• Global surface temperatures were 1.09°C higher in the last decade than they were between 1850 and 1900.
• Fossil fuel burning and deforestation have driven carbon dioxide levels in the atmosphere to a two-million-year high.
• Agriculture and fossil fuels have brought methane and nitrous oxide levels to an 800,000-year high.
• Sea level rise has nearly tripled compared to the decades between 1901 and 1971.
• Human activity is 90% likely to be the main cause of glacier loss since the 1990s and decreases in Arctic sea ice.
• It’s “virtually certain” that extreme heat waves have become more frequent and intense since the 1950s, while extreme cold has become less frequent and severe.
“Even as the IPCC authors have done away with some of the cautious uncertainty that marked past assessments, the last few months have seen a series of rapid-fire climate disasters that underline the new language,” Bloomberg writes. “Summertime in the Northern Hemisphere has been marred by severe flooding across Europe and China, as well as alarming drought and the early onset of large wildfires in the Western U.S. and Canada. One of the coldest places on the planet, Siberia, has experienced severe heat and forest fires. Just this past weekend brought disturbing footage of people fleeing sprawling wildfires in Greece.”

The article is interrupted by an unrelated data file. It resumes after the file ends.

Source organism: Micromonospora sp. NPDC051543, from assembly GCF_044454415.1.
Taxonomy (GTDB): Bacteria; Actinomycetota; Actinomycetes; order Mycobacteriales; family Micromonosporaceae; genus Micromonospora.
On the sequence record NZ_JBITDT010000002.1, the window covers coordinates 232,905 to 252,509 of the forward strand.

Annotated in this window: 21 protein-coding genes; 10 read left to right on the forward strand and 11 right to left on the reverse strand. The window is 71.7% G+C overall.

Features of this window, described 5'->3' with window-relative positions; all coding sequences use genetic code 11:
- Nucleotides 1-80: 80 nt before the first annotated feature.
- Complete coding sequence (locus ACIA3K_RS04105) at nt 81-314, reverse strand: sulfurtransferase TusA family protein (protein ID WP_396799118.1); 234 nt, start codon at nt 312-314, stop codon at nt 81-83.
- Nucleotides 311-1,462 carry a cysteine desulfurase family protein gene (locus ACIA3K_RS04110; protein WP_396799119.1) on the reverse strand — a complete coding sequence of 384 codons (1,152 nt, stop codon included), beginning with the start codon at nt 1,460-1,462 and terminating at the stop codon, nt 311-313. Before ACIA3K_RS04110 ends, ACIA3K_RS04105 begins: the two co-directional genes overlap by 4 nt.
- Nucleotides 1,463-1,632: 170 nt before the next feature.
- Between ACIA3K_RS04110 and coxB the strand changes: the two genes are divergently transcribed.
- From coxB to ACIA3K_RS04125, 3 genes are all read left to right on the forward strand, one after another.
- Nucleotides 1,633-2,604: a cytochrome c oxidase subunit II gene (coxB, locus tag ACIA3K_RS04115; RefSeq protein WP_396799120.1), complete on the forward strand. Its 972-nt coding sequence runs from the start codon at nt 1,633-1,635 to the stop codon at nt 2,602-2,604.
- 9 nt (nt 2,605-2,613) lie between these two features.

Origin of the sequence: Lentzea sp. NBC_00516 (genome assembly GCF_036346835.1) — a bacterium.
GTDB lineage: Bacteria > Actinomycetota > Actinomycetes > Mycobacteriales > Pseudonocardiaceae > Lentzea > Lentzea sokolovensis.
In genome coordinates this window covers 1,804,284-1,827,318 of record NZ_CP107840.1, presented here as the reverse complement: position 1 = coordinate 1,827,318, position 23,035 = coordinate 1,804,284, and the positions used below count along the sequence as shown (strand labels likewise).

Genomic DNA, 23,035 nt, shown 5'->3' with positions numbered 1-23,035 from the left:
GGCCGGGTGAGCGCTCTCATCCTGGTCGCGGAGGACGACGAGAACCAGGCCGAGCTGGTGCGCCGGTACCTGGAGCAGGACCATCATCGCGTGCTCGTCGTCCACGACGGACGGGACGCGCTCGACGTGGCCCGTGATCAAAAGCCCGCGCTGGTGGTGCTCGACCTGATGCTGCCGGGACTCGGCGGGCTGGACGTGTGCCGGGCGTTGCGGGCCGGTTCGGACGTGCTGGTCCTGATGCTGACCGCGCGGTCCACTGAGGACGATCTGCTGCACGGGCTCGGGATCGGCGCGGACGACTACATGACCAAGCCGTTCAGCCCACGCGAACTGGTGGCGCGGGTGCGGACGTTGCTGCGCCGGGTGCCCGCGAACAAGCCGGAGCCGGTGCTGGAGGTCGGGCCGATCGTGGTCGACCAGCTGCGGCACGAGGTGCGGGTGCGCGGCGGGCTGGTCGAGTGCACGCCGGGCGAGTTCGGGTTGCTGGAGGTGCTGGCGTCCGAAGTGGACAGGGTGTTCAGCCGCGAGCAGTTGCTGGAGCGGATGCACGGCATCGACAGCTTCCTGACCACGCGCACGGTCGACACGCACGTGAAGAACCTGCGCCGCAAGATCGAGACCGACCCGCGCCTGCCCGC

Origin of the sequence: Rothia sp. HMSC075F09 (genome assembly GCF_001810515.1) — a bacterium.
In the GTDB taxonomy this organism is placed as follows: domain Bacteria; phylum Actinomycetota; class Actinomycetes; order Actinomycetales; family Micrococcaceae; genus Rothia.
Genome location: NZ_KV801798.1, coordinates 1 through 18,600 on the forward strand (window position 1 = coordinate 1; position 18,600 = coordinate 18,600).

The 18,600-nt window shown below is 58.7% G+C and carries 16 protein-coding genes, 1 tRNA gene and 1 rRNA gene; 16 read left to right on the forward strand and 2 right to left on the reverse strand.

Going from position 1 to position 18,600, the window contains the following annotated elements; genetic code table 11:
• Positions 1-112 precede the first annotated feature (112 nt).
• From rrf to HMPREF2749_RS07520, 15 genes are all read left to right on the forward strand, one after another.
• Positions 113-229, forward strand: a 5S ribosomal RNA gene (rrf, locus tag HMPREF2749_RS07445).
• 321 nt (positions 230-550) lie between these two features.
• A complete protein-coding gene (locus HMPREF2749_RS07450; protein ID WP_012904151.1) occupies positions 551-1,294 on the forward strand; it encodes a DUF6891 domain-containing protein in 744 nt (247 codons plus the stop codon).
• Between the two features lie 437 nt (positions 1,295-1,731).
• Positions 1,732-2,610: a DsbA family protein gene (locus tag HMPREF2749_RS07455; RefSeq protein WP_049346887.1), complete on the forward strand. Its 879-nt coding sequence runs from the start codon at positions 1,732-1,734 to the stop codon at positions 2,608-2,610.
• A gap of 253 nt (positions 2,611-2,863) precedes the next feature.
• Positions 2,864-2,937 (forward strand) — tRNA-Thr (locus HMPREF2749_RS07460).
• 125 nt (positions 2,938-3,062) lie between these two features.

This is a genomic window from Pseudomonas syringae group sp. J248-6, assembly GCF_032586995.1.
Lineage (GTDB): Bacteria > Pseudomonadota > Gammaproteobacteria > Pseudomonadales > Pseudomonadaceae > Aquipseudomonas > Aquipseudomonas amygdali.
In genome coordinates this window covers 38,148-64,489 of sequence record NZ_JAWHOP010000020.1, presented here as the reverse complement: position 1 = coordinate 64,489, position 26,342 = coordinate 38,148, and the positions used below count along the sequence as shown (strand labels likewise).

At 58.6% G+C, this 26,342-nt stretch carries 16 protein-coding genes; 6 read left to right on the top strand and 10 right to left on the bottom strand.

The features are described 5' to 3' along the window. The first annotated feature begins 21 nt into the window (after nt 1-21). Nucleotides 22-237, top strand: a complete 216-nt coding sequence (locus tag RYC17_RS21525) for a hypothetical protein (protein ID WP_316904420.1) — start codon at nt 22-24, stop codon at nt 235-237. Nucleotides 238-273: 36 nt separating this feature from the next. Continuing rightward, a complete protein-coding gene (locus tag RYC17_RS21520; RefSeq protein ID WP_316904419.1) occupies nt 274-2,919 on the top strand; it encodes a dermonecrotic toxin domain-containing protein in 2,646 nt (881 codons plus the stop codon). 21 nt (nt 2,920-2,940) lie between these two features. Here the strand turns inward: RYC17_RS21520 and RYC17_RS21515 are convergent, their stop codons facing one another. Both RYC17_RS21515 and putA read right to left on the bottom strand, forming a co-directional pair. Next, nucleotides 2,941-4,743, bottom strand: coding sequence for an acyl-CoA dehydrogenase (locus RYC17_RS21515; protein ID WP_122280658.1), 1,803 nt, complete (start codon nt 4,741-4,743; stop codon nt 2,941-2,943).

And with major advances in scientific understanding, “nearly all of this can be attributed to human influence,” the news agency adds. “The contribution to global warming of natural factors, such as the sun and volcanoes, is estimated to be close to zero. In fact, humans have dumped enough greenhouse gas into the atmosphere to heat the planet by 1.5°C, according to the report, but fine particle pollution from fossil fuels provides a cooling effect that masks some of the impact.”
Even with global warming all but certain to exceed the 1.5°C threshold, the takeaway message from IPCC scientists, UN officials, and this morning’s wave of news coverage is that it’s time to accelerate climate action and greenhouse gas reductions—not to give up.
“By mid-century, the world’s choices on how fast to limit carbon pollution will start to lead to divergent climates,” Gizmodo writes. “Curtail emissions rapidly and now, and global warming will halt around 1.5°. If world leaders make unprecedented changes to every economic sector and society at large to stop emissions, we will still likely cross 1.5°. But we can bend the curve back in the right direction and, by the end of the century, keep the climate from going off the rails.
“Continue emitting, though, and the world will heat up further. Doing so will come with major consequences. Not all life will be able to adapt to the new, hotter, more dangerous conditions.” But “that doesn’t mean we should throw in the towel. In fact, the report shows we can’t. Decarbonization is our only path to survival,” and “every tonne of carbon pollution and every tenth of a degree matter.”